In this paper, we explored provisional answers to two main questions: (a) Are the strategic decisions of defector MPs motivated by party performance? (b) What are the micro-level effects of individual MPs' strategic decisions to move from one party to another at the macro-level--the parliamentary party scene?

We acknowledge that the modern political system is a complex system (Bar-Yam, 2002), and thus treat it appropriately with measurement instruments that make explicit rather than assume complexity of behavior. In a complex system we often find properties or actions that are not scale-invariant (Boccara, 2010). As such, we investigated whether party switching, which generally has a negative connotation at the individual level because of the break in party discipline, has as emerging effect at system level a breakdown of the parliamentary party system. One of the main findings of the study is that, indeed, party switching is not scale-invariant. Despite the disruptive effects of individual MPs choices to defect for the party they leave party switchers' moves have an integrative effect at the party system level on the long run. By bridging between different political communities, party switchers fill in structural holes in the network.

We have attempted to answer these questions by proposing theoretical and methodological frameworks that make explicit, rather than take for granted, the strategic moves of parliamentary defectors. From a methodological perspective, we aimed at providing a better quantification of the quality of party switching moves, as well as exploring the mechanisms between the individual level party switching moves and the consequences on the performance of the involved parties. To that end, we have developed three novel measures for quantifying an individual MP' switching score (SS), the overall party switching score (PSS), and the overall party performance (OPP).

The individual switcher score proposed in this paper is a more sophisticated measure of individual opportunistic behavior in office, which considers three elements of their strategic calculations for defection. The SS measure makes some strong assumptions about politicians' behavior and motivations behind party defection while in office: first, that this strategic behavior is opportunistic, i.e., MPs are looking for opportunities to get re-elected, by joining parties that have higher chances of supporting their careers, whether in parliament or in other structures of the state. While we don't explicitly test this assumption, further research could focus specifically on this problem. A study of the re-election chances of party switchers in the Romanian Parliament from 1990 until 2008 (Gherghina, 2016) shows that around one in five politicians do get re-elected on the lists of their new parties, and that the dominant factors that help their re-election are the strategic choice of the new party and their legislative experience in office. Second, the algorithm weighs more the characteristics of the parties than individual characteristics in the process of deciding. Third, politicians are aware of the overall party characteristics and dynamics, allowing them to choose the best options on the political market.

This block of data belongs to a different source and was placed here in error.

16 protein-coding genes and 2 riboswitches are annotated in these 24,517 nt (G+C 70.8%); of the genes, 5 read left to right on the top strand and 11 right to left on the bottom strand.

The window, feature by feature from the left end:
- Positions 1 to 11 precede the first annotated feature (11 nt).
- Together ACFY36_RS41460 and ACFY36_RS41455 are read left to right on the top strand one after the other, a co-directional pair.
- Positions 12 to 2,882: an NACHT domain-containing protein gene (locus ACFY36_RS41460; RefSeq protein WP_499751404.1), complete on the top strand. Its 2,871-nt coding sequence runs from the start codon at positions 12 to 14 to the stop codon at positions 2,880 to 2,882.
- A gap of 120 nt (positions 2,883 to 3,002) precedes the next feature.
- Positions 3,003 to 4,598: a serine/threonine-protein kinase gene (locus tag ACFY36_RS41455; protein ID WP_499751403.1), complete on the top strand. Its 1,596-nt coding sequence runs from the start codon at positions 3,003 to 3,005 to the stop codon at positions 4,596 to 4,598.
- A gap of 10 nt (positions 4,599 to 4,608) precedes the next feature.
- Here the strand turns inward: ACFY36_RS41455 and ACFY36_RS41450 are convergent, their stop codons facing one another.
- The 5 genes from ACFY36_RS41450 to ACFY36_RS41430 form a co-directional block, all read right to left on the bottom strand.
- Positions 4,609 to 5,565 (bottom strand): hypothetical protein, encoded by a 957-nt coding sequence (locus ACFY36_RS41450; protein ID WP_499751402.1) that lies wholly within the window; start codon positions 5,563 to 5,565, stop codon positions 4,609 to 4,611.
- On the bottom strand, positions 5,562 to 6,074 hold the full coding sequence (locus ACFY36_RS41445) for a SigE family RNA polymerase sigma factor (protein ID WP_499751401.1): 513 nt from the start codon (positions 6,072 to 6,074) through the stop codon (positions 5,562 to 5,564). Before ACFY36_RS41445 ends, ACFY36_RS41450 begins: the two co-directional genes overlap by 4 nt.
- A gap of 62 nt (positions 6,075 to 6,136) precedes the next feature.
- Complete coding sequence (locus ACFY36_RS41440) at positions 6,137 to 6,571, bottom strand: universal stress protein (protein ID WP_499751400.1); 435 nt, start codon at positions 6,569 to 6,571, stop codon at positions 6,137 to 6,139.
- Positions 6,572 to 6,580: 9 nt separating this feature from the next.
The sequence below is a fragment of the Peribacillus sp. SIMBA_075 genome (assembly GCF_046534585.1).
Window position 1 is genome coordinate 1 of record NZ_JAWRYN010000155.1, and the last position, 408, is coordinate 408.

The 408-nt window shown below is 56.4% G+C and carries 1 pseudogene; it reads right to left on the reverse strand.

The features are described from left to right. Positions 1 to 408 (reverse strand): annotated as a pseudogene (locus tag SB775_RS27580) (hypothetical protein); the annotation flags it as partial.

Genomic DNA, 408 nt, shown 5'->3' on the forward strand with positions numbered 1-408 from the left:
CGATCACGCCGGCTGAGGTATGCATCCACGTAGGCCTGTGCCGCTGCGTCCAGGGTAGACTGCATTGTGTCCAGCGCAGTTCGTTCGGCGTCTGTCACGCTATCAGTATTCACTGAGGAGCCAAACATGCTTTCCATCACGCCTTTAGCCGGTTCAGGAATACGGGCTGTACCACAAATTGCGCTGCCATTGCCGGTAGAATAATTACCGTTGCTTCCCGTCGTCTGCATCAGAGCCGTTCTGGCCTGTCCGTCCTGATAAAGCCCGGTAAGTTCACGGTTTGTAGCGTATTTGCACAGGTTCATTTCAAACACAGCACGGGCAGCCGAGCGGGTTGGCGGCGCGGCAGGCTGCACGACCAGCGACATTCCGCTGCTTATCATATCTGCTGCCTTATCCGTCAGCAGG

There are several characteristics of the Romanian system that led us to assume that politicians are indeed aware of the performance of political parties on the electoral scene: Romania is a system dominated by strong parties, generally, strong party discipline, and parties reward loyalty in the form of office (clientelism and patronage are two phenomena strongly embedded into the Romanian party politics).

The politicians' Switcher Score (SS) is one of the most important propositions we make in this study, even though our attention is primarily directed at exploring the aggregated party scores. It is the stepping stone of the Party Switcher Score. For the purposes of this study, we do not challenge the assumptions on which the score is built, assumptions informed by previous relevant literature (.e.g., Gherghina, 2016; Gherghina and Chiru, 2014; Klein, 2016a, Coman, 2012).

In a follow up study, however, we will explicitly test the validity of this measure, both in terms of its accuracy, as well as in terms of its relevance to the existing literature. The main argument there is that the sophistication of the algorithm makes a valid and significant contribution to the understanding of party switching as a phenomenon, both at the level of individual politicians, as well as for the parties which they leave and those that receive them: are parties more likely to receive more opportunistic or typically loyal politicians? Do governing or parliamentary parties have different strategies when it comes to accepting defector MPs? Is there any difference between the decisions to accept defector MPs between small and large parties? Indications about the relevance of these questions have riddled the results of this exploratory exercise. In this study, however, we stop at showing that defector MPs occupy important bridging positions in an evolving parliamentary party scene, from a multiparty system to a polarized two-block party system.